Lecture hours are approximate and some can be broken up into 45-60 minute segments. This list is constantly changing
as I put together new lectures and remodel older lectures to reflect changes in nomenclature and medications.
The Aging Canine Cornea
We are all familiar with the aging ocular problems of our grandparents Dogs experience aging problems that are uniquely canine ocular problems. Indolent ulcers, endothelial dystrophy, and calcium degeneration, three corneal diseases seen in many older dogs, will be covered. 1 HOUR
All Those Cockers Can't Have Primary Glaucoma
The incidence of primary glaucoma is high in the cocker spaniel. This breed will serve as a model in this lecture on primary glaucoma. Secondary glaucoma and other diseases are frequently misdiagnosed and mistreated as glaucoma. The all-important differentiation of primary VS secondary will be presented along with treatment for both. 1. 5 HOURS
A Medical Cure For Cataracts?
A personal evaluation of the old and the new drugs and the nutraceuticals used to treat cataracts will be discussed with the emphasis on their use and misuse. There may soon be a treatment to prevent progressive diabetic cataracts! .5 HOURS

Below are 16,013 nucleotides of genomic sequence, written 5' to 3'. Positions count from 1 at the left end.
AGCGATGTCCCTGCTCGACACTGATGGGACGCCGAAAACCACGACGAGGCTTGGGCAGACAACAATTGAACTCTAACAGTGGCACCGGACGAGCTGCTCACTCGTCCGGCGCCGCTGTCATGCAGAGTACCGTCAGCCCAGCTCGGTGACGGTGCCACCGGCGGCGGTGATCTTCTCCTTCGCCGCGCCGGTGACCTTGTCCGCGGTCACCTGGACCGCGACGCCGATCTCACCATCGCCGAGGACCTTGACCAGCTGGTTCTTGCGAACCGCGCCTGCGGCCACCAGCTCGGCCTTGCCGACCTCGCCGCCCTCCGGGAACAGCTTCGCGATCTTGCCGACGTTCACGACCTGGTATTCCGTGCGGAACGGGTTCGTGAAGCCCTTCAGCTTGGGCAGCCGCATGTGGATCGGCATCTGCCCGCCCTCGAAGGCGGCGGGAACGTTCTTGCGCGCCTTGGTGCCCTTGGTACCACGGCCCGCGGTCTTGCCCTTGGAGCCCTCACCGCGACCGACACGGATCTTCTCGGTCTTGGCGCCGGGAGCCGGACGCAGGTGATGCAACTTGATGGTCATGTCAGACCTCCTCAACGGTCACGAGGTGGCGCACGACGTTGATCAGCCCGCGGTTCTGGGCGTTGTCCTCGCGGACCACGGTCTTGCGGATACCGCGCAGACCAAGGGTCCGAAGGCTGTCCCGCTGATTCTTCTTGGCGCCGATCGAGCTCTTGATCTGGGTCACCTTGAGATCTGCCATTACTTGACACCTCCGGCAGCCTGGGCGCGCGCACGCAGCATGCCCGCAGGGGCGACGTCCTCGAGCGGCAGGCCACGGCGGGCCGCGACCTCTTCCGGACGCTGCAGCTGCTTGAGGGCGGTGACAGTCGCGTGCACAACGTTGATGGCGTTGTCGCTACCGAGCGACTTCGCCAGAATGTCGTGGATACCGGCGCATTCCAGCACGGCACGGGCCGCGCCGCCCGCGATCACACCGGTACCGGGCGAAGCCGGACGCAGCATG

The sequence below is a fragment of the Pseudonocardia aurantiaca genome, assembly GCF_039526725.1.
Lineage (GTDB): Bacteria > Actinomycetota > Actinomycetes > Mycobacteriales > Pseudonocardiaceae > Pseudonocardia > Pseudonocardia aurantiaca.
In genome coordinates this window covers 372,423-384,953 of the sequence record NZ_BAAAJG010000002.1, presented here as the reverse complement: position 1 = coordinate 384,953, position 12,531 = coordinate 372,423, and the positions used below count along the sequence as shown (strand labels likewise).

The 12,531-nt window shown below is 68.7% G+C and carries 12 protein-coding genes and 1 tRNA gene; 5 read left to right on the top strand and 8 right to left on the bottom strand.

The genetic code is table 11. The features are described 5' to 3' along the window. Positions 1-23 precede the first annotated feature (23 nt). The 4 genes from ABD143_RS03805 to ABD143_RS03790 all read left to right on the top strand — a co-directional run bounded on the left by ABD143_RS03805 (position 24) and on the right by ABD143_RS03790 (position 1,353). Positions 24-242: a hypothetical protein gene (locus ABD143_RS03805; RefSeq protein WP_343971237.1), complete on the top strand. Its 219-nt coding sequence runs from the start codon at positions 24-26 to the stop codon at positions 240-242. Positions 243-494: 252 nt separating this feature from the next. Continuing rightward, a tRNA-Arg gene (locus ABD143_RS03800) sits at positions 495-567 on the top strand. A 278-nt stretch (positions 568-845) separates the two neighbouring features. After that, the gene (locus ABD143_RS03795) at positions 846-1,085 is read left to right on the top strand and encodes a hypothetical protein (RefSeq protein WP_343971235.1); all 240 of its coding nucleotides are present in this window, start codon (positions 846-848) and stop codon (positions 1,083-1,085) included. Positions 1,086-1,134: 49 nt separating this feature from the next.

Bartonella-Possibly The Most Under-diagnosed Feline Ocular Disease
The general practitioner needs to know the importance of Bartonella as the primary etiology of feline ocular disease. If it is not the primary cause, a Bartonella infection along with a systemic disease may explain the poor clinical response of some cases. The organism, life cycle, incidence, public health significance, mode of infection, diagnosis, and treatment will be described. I have presented this topic in 30 minutes, 50 minutes and 2 hour versions
Beyond the Lens-Acute Blindness Posterior Segment
Acute blindness is a true emergency. The first task is to identify the posterior segment, i.e. retina and optic nerve as the cause of blindness. Some etiologies (serous retinal detachment, hypertensive retinopathy) can be treated when identified early. Others (SARD) cannot be treated but cause no other problem. Still others (mycotic retinitis) may be the first sign of a life threatening disease. Others factors that contribute to acute blindness will be covered as will the recognition of central blindness. 1.5-2 HOURS